Michael - it seems I really am missing something about how surfaces are defined. I used the GH CP (Control Points) object to show the control points of my surface (really HS KIM’s) and for the one Joseph generated. The top view of each is the same - a square of evenly spaced points.

I also used the GH Iso component to show the ISO curves of each, and in each case the curves are parallel straight lines when viewed from the top.

It is clear to me that the 2 surfaces have different characteristics in terms of how the surface is stretched/formed over it’s areas of 3D curvature. I think this has to do with the fact that Joseph’s surface is made using pDeform (in a way I have yet to understand) and MapSrf,whereas the one HS Kim provided uses SrfGrid to make a surface based on a set of pre-calculated points that are in a rectanglular grid configuration.

Attach your surface.

About using vectors, you can see the example I put on the other discussion: Attractor on Grasshopper (Vasarely like)

and if you want to use graphs check out atträctor

I am very well acquainted with using multiple waves to generate a surface (“ripplies”):


Displacement of grid points is purely in the Z direction, unlike the other Vasarely thread where points are spread apart radially. I’m not even sure that what you are doing here is “Vasarely” if the goal is to have all the circles appear identical in size from the top view? Simple Project will work for that.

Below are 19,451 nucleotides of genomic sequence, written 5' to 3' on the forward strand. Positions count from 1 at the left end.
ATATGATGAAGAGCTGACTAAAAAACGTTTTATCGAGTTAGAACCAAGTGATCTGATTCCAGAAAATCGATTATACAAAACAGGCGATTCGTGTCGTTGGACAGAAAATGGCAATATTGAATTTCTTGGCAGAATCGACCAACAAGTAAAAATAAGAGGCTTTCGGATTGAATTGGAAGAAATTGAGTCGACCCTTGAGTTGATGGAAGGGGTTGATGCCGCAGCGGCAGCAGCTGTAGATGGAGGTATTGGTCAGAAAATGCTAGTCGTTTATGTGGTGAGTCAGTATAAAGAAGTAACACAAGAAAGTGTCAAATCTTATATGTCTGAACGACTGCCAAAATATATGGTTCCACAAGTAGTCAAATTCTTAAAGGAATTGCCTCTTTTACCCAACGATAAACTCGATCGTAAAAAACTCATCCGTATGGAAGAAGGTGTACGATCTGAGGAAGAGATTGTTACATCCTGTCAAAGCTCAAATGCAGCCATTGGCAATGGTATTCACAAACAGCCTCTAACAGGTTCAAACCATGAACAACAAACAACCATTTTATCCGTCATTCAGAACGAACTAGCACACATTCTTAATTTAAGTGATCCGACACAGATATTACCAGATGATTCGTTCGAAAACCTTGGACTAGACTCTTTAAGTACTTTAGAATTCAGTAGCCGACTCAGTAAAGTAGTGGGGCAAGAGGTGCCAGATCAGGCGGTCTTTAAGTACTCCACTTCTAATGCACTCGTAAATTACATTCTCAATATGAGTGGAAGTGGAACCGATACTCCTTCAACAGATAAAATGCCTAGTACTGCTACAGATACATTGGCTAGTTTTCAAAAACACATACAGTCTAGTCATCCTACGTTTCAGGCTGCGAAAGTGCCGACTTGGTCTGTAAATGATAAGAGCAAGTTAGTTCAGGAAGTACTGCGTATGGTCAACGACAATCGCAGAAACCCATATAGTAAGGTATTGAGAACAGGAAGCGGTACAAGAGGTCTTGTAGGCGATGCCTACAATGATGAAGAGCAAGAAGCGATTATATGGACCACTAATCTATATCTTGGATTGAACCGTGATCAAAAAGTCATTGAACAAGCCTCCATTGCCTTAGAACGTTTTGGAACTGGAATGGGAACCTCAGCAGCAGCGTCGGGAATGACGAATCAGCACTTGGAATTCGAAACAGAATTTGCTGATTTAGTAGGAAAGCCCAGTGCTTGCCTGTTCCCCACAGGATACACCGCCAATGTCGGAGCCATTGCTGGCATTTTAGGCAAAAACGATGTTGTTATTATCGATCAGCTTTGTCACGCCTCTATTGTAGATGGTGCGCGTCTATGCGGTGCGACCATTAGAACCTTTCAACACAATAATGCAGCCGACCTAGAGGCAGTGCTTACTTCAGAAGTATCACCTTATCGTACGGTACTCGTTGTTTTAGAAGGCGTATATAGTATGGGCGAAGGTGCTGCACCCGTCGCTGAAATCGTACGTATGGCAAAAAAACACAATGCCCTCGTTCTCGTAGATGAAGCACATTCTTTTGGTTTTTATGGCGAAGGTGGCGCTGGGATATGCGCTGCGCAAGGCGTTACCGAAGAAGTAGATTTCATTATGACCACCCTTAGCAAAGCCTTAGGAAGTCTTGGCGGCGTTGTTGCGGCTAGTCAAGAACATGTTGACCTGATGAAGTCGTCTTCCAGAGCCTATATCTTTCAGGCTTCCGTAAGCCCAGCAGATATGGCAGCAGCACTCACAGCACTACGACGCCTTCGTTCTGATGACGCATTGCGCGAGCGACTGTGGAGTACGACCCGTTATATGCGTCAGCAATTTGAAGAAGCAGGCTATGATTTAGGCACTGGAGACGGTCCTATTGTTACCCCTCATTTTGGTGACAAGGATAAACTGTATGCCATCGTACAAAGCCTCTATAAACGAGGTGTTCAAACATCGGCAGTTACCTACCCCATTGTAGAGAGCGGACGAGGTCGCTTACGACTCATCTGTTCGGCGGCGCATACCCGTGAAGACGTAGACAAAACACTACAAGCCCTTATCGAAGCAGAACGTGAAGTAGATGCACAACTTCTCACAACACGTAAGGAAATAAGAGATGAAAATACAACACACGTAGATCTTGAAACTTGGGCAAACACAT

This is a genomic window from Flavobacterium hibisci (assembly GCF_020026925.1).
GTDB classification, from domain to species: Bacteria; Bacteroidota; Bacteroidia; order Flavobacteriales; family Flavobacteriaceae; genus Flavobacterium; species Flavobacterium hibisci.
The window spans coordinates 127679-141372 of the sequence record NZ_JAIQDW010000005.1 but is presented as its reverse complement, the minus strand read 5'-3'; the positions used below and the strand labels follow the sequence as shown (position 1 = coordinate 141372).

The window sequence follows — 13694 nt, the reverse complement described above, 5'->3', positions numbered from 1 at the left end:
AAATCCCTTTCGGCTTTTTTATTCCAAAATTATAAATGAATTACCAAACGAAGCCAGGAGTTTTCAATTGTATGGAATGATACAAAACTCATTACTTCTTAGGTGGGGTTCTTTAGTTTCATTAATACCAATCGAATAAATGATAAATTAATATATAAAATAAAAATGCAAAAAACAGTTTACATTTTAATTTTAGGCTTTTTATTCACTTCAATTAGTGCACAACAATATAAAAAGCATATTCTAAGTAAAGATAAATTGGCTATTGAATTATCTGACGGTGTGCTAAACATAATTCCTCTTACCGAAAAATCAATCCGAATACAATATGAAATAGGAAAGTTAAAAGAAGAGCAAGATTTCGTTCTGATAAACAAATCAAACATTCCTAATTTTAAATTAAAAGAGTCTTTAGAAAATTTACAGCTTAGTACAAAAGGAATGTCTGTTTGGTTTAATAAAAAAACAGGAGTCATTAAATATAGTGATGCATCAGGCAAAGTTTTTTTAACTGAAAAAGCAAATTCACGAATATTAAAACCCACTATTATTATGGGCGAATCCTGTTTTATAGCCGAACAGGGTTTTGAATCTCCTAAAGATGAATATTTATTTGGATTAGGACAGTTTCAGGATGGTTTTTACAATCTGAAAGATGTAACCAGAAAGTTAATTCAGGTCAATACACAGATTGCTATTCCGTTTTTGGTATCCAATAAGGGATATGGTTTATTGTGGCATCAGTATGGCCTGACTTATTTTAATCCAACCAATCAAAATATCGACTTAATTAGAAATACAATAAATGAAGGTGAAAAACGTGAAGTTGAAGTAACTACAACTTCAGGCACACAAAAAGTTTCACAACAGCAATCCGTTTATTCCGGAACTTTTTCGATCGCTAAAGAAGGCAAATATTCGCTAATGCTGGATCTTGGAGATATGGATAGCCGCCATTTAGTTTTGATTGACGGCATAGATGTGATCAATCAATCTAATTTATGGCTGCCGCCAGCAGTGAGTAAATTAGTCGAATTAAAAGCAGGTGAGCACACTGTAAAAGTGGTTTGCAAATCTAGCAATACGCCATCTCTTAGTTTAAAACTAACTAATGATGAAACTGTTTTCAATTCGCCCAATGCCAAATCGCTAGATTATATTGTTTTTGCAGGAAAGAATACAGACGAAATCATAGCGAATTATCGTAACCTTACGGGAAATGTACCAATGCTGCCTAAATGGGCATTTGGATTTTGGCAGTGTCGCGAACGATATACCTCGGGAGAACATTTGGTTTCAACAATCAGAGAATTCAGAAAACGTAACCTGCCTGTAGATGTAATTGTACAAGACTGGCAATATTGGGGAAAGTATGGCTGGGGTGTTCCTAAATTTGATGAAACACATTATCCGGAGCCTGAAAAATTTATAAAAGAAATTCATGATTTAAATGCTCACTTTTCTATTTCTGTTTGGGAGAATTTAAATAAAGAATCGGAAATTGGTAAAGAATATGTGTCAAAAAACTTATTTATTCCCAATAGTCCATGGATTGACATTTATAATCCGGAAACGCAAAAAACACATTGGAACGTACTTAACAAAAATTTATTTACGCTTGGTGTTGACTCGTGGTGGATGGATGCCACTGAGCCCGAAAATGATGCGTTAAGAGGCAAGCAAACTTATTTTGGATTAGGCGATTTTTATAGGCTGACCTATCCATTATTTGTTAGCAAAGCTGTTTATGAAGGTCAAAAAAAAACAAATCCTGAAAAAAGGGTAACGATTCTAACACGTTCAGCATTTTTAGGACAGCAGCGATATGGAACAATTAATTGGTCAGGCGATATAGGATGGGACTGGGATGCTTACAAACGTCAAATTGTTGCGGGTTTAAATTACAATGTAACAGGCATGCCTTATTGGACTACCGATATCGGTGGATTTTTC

Without seeing some code or geometry from you, I’m hesitant to comment any further.

The key to resolving the same issue you are having now, though, was to rebuild the surface with ‘Degree = 3’, creating a “grid” of control points that are not evenly spaced but closer together at the edges. Manipulating those control points instead of evenly spaced grid points solved the same problem for me. More detail in the other thread. (Maybe too much?)


rebuilt_srf_2019Jul21a.gh (14.0 KB)

I have attached the GH file I used to make my original posting in this thread. Please note the following:

1.The Cutouts group makes either stars or ellipses/circles. As it stands it makes only circles. Stars take a very long time to compute.
2. The whole process breaks if any of the cutouts extend over the edge of the surface. I’ve tried to use BBox to control this, but I’m not sure I’ve done it properly.
3. The Wavy group is very sensitive to the values of the y, z, and u settings.
4. The Rhino group contains the original single-hump surface created in Rhino.
5. The Revolution group is the way I had hoped to create the surface, because this allows the simplest way to control the basic shape. I realize now this method will never work correctly.

Obviously I’ve got a long way to go on understanding what is the best approach for this concept. I will definitely take a look at Joseph’s latest update and see if I can incorporate it into what I’ve done so far.
Vasarely3.gh (90.8 KB)

I’m sorry @Birk_Binnard, I’m not going to be able to follow this in R6, and frankly, pretty much covered the subject in the other thread.

missing

“latest update”? What I posted above is not an update, just a simple example of the effect of rebuild surface on control points. It looks to me like you could Project your circles onto the wavy surface, use SrfSplit to cut holes and call it done?